So, once again, I find that I have books to talk about and no time to give them separate posts (or even do more than slap-dash off some thoughts). These two lovely, amazing books ended up making an odd, serendipitous pairing though, and I’d hate to let them pass into the reading list sidebar without remark.
Notes from the Teenage Underground by Simmone Howell
Simmone Howell’s debut novel follows Gem (named by her mother for Germaine Greer) over the course of a summer of disintegration and discovery. The disintegration is of her friendship with her friends Lo and Mira (damaged wild child and needy school slut, respectively); the discovery is of her path as an artist and a human being. If that sounds twee or pretentious — well, it’s not.
The trouble starts when the three girls settle on a new "theme" to focus their summer antics on. They choose "underground," taking their inspiration from an art museum field trip. But while Lo and Mira are playing a game, having fun, doing something to differentiate themselves from the "bar codes" at school, Gem sparks to Andy Warhol and experimental filmmaking, spurred on by her mother. Soon, she’s sweet-talked a camera from the fellow video-store clerk she hopes to lose her virginity to, Dodgy, and convinced her friends to make a movie about outrageous women from history. Mira and Lo resent her newfound agency though. One of the great good things about how the Underground theme is handled is Howell’s deft dropping of the relevant pop culture references. Because they’re mostly older references, the book has a classic feel and won’t become dated by them.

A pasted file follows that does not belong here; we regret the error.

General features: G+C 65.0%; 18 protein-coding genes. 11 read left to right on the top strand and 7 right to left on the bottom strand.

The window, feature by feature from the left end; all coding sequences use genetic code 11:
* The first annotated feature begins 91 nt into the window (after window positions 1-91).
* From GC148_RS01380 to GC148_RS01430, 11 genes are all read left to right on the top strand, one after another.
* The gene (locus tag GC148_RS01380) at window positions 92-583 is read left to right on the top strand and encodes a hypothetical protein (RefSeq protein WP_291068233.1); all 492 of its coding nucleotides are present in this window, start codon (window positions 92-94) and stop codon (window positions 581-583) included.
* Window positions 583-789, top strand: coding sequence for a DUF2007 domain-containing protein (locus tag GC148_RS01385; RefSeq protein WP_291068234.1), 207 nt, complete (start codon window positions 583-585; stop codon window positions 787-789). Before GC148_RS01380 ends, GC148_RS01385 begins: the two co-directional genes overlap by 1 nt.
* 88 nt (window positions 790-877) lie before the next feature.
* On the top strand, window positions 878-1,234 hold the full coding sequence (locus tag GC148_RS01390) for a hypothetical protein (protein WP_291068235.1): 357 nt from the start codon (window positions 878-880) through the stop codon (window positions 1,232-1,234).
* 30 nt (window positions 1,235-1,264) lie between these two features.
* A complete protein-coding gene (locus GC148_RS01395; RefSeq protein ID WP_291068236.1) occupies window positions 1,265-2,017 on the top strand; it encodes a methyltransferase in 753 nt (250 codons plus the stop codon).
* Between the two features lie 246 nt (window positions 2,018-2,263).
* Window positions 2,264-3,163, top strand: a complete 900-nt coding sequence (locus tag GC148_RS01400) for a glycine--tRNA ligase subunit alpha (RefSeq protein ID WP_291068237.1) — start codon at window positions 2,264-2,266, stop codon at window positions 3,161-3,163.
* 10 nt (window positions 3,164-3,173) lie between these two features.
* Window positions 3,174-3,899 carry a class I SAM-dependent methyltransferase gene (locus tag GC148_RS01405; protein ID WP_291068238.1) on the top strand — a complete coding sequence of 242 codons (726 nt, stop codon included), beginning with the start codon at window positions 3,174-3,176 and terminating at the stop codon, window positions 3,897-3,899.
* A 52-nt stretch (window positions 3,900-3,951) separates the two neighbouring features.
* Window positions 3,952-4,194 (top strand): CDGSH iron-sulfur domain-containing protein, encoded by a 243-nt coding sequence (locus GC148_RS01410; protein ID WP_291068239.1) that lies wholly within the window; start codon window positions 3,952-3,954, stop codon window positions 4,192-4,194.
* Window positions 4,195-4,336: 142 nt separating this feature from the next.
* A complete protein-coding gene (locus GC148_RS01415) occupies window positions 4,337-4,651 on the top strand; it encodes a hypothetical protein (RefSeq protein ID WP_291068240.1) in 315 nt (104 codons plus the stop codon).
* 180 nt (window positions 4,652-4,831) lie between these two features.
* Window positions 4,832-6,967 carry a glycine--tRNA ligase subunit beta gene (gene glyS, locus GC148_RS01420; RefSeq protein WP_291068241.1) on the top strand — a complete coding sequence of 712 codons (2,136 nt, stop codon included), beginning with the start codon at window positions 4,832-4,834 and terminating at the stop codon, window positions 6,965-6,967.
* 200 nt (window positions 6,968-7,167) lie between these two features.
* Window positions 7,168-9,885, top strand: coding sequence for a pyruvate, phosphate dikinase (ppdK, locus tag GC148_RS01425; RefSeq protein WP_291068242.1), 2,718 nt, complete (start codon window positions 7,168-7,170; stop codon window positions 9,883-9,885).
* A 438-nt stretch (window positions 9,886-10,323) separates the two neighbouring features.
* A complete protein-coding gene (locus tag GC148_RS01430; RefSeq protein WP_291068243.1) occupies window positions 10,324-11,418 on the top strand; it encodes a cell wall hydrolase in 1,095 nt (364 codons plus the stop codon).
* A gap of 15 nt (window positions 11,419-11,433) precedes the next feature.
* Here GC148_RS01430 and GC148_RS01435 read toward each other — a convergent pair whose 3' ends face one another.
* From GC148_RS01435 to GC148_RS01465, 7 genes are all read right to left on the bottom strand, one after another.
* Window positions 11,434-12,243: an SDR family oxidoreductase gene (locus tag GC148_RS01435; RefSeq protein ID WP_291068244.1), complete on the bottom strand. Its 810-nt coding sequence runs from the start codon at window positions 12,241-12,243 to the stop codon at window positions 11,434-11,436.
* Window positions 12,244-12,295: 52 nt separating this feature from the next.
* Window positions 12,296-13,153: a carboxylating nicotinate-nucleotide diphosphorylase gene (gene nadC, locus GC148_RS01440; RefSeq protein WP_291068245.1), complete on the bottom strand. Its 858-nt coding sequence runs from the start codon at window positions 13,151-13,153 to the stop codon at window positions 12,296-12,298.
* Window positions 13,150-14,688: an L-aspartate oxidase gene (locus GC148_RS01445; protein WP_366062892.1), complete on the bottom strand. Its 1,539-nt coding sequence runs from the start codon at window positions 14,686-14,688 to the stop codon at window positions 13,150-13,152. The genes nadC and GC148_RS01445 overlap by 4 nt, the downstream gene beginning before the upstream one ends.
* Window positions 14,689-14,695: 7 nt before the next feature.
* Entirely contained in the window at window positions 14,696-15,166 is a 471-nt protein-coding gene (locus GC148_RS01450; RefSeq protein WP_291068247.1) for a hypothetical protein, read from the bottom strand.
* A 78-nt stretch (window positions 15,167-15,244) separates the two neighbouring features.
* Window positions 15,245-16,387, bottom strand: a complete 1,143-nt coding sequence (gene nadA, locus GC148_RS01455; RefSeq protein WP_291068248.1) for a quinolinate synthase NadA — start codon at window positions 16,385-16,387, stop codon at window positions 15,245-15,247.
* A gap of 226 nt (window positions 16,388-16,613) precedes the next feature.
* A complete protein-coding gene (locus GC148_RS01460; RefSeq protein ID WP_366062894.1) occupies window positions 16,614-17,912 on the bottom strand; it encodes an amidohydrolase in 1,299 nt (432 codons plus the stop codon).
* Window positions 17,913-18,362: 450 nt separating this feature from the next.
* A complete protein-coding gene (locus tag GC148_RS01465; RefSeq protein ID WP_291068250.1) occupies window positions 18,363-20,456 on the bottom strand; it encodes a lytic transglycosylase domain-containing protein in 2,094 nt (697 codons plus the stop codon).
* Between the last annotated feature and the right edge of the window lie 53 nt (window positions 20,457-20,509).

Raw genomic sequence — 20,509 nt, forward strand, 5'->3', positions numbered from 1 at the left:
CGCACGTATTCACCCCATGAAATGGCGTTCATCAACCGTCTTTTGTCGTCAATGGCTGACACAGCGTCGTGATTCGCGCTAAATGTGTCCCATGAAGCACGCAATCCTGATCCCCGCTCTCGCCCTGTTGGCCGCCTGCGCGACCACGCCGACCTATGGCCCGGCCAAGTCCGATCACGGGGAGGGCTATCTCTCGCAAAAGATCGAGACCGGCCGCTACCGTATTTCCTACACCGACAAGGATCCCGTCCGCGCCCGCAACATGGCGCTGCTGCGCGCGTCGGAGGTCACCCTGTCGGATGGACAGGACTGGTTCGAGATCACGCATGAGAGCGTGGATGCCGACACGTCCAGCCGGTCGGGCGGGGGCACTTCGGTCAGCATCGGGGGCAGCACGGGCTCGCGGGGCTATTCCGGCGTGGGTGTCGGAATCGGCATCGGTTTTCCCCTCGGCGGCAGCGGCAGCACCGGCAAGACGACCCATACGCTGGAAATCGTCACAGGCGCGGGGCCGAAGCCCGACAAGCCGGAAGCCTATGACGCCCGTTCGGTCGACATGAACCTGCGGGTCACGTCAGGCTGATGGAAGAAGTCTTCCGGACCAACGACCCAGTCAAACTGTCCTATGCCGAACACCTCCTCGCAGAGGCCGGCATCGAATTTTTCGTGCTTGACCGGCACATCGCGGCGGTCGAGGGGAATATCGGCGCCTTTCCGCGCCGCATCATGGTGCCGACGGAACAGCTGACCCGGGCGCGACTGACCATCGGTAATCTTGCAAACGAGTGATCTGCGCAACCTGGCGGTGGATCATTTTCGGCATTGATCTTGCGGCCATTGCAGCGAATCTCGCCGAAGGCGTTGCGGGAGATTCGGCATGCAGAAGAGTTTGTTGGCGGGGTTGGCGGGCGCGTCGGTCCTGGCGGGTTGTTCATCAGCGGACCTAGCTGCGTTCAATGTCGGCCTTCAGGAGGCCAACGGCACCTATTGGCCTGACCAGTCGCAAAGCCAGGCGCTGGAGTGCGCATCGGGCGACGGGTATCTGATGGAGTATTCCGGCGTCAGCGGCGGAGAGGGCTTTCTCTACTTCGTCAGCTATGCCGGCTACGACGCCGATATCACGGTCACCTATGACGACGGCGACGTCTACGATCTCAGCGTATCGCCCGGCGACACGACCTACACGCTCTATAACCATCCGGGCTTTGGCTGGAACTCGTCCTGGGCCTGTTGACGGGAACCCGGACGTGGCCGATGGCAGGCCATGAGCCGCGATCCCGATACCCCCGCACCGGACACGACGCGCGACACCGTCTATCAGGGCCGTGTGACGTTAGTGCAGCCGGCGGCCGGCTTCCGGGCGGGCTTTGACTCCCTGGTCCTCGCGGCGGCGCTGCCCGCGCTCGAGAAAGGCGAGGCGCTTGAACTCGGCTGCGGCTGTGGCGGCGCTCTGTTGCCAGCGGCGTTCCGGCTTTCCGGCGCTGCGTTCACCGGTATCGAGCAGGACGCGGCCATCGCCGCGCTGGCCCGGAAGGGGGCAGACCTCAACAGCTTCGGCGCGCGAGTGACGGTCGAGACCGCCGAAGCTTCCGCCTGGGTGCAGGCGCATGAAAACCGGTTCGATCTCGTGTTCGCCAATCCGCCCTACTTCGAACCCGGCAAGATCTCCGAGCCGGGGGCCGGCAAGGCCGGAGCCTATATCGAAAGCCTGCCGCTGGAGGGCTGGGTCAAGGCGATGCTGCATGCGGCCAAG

Anyone who’s been part of the inevitable fractures that happen in a friendship between three girls, particularly when the glow on the charismatic leader dims and tips the balance of power will recognize the painful process Gem goes through as she changes and her friends resent it. But while Mira and Lo provide interesting distractions, the story is thoroughly that of Gem herself. Oh, and I’d be remiss not to mention her relationship with her mom (and her dad, too); it’s highly enjoyable to read a young adult novel where adults can be both daggy and cool at once, in the way that adults often are, and where the mother and the daughter so convincingly love each other (and fight with each other too). (I heart Gem’s mom.)
But, really, this is a love letter to young artists — if you are one, or you were one, or you know one, I hope you’ll check it out.
Generation Loss by Elizabeth Hand